For Rational Government, Not National Government.

24th February, 2009

Demands for a national government are now regularly heard. This is where all the main political parties come together to form a single government. In the face of the greatest economic crisis the country has ever faced, it is not difficult to understand why people feel this way.

Too often politics is seen through the prism of the Oireachtas bear-pit. It is characterised by witty put-downs and shouting matches that, at times, is at odds with the anxiety soaking our country.

Faced with political conflict on their TV screens it can come as no surprise to anyone that a desire for politicians to come together and not slug it out is felt. As an opposition politician, this is a frustrating scenario as it ignores

the one simple truth about Irish politics:- when it comes to power, the winner take it all. Over the years we have developed an adversarial political system where the party in power hoards information and power and
believes compromise is weakness. Years of majority government have produced a very strong government system at the expense of a strong parliament.

Due to this we have a situation where the greatest economic mind in the Dail, Richard Bruton, is not called upon to give any advice to his Fianna Fail counterpart. Similarly, the politician who has shown the greatest
commitment to Ireland’s artistic and cultural heritage, Michael D Higgins, is excluded from every facet of arts policy.

For these reasons, National Governments seem to make sense. But what we fail to take account of is the vital need to ensure that Government is counterbalanced by a strong and vibrant Opposition.

Given the difficulties the economy and the country now faces it would, in my view, be unthinkable that the spoils of power were simply shared out amongst the parties in the current Dail. Checks and balances would go and the forensic and forthright analysis of where the Government has gone wrong and could go right would melt away.

If we have learnt anything in recent months it is that a small group of people at the apex of banking and economic life can wield so much power and influence that they threaten the viability of the very industries they lead. Such a scenario happening with political life in Ireland would be catastrophic. The likelihood of this occurring would increase as a national unity government would lead to a weak and feeble opposition.

This is the last thing that Ireland needs now. It needs leadership and action. It does not need a monolithic coalition of the willing that will have nobody on the other side to call it to account and, if needs be, slap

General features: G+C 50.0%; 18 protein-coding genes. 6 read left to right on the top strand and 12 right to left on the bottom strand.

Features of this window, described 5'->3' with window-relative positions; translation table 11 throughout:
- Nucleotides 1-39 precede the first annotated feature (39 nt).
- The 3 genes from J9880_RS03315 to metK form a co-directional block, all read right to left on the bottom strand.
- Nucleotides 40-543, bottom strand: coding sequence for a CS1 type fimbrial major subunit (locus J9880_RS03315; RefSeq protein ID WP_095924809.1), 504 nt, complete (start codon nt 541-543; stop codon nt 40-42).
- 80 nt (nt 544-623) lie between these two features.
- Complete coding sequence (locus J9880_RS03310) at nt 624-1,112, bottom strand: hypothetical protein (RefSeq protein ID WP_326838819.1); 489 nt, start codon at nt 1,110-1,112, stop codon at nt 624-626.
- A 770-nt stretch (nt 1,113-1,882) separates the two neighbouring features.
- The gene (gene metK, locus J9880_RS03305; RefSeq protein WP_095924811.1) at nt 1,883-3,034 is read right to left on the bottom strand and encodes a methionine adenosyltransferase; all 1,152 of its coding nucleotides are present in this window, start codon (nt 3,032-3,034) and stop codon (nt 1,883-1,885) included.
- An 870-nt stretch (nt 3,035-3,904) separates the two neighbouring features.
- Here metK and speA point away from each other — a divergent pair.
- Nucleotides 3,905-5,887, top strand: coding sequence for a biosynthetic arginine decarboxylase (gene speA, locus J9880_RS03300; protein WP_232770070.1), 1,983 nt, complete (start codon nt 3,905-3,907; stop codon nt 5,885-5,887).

it down.

Zimbabwe is another country currently looking to national governments to respond to huge challenges. For all our difficulties we are not facing death by hunger or the terror of intimidation and violence.

So where does that leave us? How do we achieve a position where the Government governs, the Opposition opposes but the strengths of both are harnessed for the good of a decidedly wobbly and fearful nation?

A new political order must be established. The Oireachtas should act more as a meeting of minds and not always as a clash of agendas.

To achieve this, a mechanism whereby every Minister meets on a monthly or even weekly basis with his or her opposite number to discuss the difficulties facing their Department, the opportunities that lie ahead and
most importantly the plans they have to deal with both.

Let Ministers of whatever political hue be required by law to share statistics, information and data with Opposition politicians so that a national dialogue can truly take place on matters of national interest.
This would avoid the dripping of revelations each day that is sapping our national morale.

Above all let the Government know a good idea when it sees one and act upon it, regardless of whether the bright spark who suggested it is wearing a green, blue or red rosette.

Since the election of Barack Obama, many people are looking to their own politicians somewhat forlornly. It’s not easy for those of us in the political game to stand beside a charismatic, good-looking orator of
unrivalled talent. Some of us know we cannot match that.

But where we can match the Obama phenomenon is in his ability to tap into the mood of the nation we have the privilege to rule and represent. By opening the doors to the corridors of power and letting Opposition voices be heard, the country could greatly benefit. By continuing to offer principled and effective Opposition, but providing honest answers to real problems, so too can opposition politicians do our bit.

It is not national government we need but rational government